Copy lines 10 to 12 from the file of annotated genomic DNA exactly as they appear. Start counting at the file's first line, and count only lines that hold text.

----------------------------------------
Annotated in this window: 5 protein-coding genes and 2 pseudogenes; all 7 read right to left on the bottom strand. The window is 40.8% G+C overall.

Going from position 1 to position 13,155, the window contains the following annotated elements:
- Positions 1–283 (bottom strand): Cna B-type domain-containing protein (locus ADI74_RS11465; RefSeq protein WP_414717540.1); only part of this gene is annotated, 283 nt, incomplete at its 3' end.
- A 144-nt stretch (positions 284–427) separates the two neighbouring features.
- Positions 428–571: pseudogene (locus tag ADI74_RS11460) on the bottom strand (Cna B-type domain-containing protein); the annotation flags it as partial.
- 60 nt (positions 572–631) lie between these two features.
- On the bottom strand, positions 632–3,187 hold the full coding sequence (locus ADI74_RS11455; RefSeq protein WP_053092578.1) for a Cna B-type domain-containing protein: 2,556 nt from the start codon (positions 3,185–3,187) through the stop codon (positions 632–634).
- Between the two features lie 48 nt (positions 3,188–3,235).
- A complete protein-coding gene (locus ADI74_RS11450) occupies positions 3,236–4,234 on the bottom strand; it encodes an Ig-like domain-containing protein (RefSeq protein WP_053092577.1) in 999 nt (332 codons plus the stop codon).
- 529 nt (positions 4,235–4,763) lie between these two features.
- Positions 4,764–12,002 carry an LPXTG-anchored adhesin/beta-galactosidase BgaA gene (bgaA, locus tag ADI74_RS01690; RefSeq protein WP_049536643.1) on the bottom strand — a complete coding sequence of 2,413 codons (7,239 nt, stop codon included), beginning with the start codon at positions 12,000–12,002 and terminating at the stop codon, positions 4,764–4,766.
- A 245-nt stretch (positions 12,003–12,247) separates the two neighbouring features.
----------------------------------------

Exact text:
- 529 nt (positions 4,235–4,763) lie between these two features.
- Positions 4,764–12,002 carry an LPXTG-anchored adhesin/beta-galactosidase BgaA gene (bgaA, locus tag ADI74_RS01690; RefSeq protein WP_049536643.1) on the bottom strand — a complete coding sequence of 2,413 codons (7,239 nt, stop codon included), beginning with the start codon at positions 12,000–12,002 and terminating at the stop codon, positions 4,764–4,766.
- A 245-nt stretch (positions 12,003–12,247) separates the two neighbouring features.